Let’s face it: in this day of action movies, readers have a shorter attention span than they used to. The days of long, winding narrative are over. So what can we writers do to give us the best possible chance of keeping the reader engaged from the beginning to the end of our story?
- Hook ‘Em
Readers need to be hooked at the beginning and end of every chapter. This is what stops them from putting the book down once they’ve reached a convenient stopping place.
- Watch your Pacing
Making your novel fast-paced will keep your reader hooked, but you need to have the occasional moment of relief or your reader will become used to the constant high tension and may grow bored. I remember hearing once that the best way to do this is not to slow things down, per se, but to switch from one type of tension to another. From emotional tension to plot tension, or vice versa.
- Shorten Your Chapters
Shorter chapters can trick the reader into feeling like the book is a faster read. How many of you come to the end of a chapter, count the pages in the next chapter, and decide it’s short enough that you’ll read just one more chapter? I know I do. The trick is to have a hook at the beginning and end, so your reader really, really wants to read the next chapter. If you can successfully do this, before they know it they’ve finished the entire book.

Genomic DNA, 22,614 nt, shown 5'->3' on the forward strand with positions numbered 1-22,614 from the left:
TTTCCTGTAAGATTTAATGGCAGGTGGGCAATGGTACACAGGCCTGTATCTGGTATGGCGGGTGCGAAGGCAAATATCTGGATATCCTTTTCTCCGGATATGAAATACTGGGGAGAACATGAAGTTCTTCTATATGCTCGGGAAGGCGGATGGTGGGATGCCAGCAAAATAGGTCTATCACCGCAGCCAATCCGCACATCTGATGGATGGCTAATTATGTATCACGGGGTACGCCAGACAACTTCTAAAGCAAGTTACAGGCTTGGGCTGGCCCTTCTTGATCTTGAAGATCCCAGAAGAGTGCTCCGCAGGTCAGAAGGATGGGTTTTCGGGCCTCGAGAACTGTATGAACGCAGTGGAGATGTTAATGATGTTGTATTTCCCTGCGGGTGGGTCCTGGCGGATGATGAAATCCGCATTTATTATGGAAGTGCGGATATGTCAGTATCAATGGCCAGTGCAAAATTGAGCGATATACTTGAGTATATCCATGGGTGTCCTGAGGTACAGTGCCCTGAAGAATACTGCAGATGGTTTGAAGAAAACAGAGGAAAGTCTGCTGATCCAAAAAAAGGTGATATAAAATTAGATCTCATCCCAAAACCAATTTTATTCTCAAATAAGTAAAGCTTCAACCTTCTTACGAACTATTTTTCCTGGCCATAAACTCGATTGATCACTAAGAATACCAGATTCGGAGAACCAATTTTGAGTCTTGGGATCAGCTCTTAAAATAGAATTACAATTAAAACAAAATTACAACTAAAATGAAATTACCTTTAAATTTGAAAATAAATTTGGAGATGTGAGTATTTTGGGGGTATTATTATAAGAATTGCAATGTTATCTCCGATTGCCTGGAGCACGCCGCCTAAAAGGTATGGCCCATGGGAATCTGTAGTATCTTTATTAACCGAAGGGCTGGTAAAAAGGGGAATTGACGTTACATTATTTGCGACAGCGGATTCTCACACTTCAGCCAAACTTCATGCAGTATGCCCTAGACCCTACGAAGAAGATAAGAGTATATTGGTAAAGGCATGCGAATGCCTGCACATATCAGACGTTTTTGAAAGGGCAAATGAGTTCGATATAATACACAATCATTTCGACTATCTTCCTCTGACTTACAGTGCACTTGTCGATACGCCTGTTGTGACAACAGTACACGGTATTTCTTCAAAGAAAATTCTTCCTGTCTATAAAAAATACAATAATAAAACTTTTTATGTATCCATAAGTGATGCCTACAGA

- Keep Your Paragraphs Short Too
Readers love white space. It makes the book seem more manageable. Even if the paragraph could be longer, consider having no more than three or four sentences per paragraph. If you have a big chunk of narrative that could be written in one paragraph, break it into several. This creates the white space a reader instinctively looks for.
- Use Lots of Dialogue
This is really a subset of the point above. Dialogue creates the white space a reader looks for, plus it’s fun to read the interplay between your characters.
What do you as a reader instinctively look for when considering whether or not to buy a novel? Do you scan it for dialogue or white space? Do you read the back cover blurb and/or the first few pages? (I do all of the above.)